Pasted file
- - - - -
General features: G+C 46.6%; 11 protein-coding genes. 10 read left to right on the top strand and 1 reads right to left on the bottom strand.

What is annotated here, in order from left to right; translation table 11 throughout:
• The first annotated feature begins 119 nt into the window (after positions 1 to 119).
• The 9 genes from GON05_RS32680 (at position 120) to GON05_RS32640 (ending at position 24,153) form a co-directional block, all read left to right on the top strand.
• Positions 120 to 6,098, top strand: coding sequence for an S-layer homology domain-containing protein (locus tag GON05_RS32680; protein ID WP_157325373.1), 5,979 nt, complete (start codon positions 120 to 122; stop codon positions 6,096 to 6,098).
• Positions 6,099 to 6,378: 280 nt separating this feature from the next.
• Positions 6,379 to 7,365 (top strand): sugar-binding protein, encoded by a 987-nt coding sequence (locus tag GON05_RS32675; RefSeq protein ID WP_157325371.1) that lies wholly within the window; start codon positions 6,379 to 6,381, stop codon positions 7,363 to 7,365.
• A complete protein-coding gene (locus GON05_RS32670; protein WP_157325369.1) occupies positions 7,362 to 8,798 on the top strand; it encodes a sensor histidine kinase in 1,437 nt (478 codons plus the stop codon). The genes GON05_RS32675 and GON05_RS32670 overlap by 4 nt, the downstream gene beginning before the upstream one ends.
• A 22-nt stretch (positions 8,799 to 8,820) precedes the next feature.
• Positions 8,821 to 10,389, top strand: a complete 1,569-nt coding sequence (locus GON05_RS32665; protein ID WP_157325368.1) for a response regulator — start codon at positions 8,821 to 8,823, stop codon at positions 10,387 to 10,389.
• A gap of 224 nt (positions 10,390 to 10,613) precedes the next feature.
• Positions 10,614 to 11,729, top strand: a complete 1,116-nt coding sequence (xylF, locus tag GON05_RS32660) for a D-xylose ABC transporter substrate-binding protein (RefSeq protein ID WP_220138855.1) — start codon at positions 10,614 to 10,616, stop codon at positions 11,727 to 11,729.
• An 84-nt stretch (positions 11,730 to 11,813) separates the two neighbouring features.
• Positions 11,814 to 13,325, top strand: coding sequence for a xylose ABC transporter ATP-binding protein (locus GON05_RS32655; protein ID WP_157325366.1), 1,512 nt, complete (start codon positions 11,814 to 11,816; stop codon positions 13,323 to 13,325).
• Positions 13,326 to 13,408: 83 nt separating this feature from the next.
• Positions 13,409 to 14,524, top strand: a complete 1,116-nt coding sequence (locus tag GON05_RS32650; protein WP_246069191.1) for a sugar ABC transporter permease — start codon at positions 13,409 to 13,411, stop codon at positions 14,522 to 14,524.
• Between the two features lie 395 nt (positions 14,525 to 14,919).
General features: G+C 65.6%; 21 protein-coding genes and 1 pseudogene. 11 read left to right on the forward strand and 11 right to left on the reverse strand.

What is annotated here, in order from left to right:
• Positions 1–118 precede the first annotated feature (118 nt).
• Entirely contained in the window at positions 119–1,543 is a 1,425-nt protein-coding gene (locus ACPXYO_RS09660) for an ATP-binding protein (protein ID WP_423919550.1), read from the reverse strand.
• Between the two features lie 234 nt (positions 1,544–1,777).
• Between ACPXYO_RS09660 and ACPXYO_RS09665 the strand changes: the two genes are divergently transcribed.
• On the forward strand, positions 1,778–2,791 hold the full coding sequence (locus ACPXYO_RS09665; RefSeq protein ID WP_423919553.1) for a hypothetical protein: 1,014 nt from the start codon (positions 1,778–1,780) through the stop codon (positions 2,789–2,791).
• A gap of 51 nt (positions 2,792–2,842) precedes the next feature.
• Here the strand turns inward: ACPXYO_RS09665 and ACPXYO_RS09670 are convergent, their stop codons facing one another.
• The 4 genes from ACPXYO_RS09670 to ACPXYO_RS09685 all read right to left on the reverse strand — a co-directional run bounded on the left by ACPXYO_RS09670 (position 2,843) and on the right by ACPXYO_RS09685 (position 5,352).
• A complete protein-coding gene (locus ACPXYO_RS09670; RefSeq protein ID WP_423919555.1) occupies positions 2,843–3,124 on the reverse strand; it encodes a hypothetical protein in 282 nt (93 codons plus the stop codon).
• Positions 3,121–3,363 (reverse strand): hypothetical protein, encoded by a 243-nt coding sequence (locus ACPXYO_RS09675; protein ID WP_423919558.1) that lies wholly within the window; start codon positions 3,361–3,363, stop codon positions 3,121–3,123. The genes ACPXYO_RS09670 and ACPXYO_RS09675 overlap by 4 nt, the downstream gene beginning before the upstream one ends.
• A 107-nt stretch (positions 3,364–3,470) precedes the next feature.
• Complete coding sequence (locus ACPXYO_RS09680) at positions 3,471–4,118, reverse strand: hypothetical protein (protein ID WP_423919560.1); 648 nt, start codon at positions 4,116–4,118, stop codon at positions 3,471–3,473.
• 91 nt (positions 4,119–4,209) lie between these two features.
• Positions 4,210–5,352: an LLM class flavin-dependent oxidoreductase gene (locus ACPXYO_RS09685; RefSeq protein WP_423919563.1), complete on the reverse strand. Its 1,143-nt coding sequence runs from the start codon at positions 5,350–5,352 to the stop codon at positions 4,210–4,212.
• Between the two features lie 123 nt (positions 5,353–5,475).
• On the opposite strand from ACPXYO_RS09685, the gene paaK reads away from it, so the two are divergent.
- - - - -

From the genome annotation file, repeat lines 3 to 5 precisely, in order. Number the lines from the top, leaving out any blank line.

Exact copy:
• The first annotated feature begins 119 nt into the window (after positions 1 to 119).
• The 9 genes from GON05_RS32680 (at position 120) to GON05_RS32640 (ending at position 24,153) form a co-directional block, all read left to right on the top strand.
• Positions 120 to 6,098, top strand: coding sequence for an S-layer homology domain-containing protein (locus tag GON05_RS32680; protein ID WP_157325373.1), 5,979 nt, complete (start codon positions 120 to 122; stop codon positions 6,096 to 6,098).